NASSAU: The Bahamas has warned that the high costs associated with the U.S. Foreign Account Tax Compliance Act (FATCA) are threatening to undermine the financial services industry within many Caribbean Community (CARICOM) member states.
“All member states must undertake legislative amendments, institutional reform and human resource retraining to comply with the Act,” said Minister of Financial Services, Ryan Pinder. “Technical assistance to address these concerns needs to be explored.”
During the sixth CARICOM-United States Trade and Investment Council meeting, held in the Bahamas last week, Pinder said although most CARICOM member states have signaled their intention to sign reciprocal Inter Governmental Agreements with the U.S., the Bahamas has opted to sign a non-reciprocal Inter Governmental Agreement.
“However, the high costs associated with compliance with the U.S. Foreign Account Tax Compliance Act which aims to combat tax evasion by U.S. persons with non U.S. accounts, threatens to undermine the financial services industry within many member states,” he said.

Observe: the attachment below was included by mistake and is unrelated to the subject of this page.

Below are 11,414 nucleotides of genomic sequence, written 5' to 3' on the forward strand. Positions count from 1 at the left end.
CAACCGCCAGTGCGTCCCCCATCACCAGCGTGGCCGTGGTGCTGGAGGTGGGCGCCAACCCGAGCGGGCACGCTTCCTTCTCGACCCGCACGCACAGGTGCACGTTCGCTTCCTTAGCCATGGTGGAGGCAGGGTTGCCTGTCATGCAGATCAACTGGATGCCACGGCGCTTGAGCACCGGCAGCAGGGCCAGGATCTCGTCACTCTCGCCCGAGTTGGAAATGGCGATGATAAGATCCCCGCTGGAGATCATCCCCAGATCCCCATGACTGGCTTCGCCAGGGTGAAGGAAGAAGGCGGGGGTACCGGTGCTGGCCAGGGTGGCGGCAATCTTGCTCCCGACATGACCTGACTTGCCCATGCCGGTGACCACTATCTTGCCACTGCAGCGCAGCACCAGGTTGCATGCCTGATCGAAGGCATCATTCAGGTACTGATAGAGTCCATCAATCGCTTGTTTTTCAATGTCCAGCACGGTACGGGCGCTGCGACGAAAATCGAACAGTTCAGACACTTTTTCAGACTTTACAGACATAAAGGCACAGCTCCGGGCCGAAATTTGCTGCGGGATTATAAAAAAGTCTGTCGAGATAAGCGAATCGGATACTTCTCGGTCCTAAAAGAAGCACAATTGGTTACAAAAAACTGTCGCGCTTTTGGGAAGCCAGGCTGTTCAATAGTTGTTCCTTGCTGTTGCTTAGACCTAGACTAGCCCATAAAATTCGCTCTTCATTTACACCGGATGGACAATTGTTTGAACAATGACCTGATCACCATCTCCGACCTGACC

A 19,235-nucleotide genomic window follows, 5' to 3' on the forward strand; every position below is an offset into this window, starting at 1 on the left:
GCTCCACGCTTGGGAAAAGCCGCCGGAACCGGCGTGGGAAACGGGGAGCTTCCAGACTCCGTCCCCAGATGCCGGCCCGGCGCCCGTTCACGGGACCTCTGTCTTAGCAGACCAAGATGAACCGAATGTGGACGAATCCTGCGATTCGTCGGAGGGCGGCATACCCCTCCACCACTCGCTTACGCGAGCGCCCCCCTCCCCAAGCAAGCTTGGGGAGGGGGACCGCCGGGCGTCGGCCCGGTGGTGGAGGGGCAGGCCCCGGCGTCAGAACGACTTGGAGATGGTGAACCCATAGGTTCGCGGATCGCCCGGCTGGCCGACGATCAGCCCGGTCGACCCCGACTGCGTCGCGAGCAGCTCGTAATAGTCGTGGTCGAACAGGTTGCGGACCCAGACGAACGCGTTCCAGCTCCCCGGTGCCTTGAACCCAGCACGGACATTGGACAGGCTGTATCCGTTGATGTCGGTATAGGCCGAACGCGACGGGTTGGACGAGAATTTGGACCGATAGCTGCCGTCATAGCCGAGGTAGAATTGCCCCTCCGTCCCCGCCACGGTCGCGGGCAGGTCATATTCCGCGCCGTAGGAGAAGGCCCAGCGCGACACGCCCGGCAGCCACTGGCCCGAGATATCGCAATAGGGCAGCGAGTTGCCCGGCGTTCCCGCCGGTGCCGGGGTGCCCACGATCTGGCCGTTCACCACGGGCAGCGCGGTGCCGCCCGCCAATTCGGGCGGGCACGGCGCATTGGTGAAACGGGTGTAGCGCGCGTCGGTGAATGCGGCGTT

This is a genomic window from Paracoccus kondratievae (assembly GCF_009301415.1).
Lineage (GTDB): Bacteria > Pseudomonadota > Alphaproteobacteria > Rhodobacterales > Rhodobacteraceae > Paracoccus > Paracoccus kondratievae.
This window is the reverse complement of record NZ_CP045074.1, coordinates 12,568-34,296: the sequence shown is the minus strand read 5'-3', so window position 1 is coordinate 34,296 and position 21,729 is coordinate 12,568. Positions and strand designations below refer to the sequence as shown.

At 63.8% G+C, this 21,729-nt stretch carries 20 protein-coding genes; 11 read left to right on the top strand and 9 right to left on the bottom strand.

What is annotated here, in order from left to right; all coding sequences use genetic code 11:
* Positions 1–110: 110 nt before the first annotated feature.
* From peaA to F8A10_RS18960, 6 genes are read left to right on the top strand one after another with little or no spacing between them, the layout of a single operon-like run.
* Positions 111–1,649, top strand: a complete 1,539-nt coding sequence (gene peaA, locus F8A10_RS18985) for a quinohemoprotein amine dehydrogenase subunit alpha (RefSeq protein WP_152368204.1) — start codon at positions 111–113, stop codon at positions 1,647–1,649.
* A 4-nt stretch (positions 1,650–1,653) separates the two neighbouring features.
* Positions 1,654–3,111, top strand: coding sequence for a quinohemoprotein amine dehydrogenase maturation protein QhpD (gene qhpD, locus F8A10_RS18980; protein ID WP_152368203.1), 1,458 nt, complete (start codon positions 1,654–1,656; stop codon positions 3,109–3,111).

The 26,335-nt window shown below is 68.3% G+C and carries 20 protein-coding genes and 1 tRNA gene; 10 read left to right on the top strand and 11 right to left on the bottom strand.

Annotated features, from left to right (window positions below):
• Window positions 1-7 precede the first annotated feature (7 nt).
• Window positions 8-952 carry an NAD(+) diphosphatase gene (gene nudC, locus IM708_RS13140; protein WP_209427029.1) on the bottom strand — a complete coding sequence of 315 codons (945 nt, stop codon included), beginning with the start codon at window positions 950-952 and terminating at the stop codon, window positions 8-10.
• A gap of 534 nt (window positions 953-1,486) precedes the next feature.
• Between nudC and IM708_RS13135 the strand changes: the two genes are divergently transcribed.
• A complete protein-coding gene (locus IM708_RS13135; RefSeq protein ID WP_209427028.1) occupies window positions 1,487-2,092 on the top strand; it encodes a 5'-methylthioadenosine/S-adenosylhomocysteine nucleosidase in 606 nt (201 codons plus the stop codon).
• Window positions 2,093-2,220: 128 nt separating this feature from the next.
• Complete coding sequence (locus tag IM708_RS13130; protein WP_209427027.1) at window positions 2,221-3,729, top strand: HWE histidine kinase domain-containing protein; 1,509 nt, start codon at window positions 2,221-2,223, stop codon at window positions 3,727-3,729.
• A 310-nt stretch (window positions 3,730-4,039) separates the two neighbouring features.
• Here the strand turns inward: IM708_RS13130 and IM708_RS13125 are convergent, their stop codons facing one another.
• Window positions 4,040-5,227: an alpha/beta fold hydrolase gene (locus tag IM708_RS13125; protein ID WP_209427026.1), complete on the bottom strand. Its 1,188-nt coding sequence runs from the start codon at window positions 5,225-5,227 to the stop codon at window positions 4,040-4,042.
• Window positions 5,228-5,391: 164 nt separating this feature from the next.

Pinder said that the meeting provided an opportunity for senior officials from the Caribbean and the United States to provide updates on issues that affect trade between them.
During the meeting, discussions were held on the applications of some CARICOM countries seeking to receive beneficiary status under the Caribbean Basin Partnership Trade Agreement (CBTPA). Pinder said the agreement expands the items that can receive preferential treatment under the Caribbean Basin Economic Recovery Act and provides Caribbean Basin Initiative beneficiary countries with the possibility for increased market access into the U.S. market.
“However, as beneficiary status under the CBTPA is not automatic but must be approved, the Bahamas and five other CARICOM member states have applied to receive beneficiary status,” he said.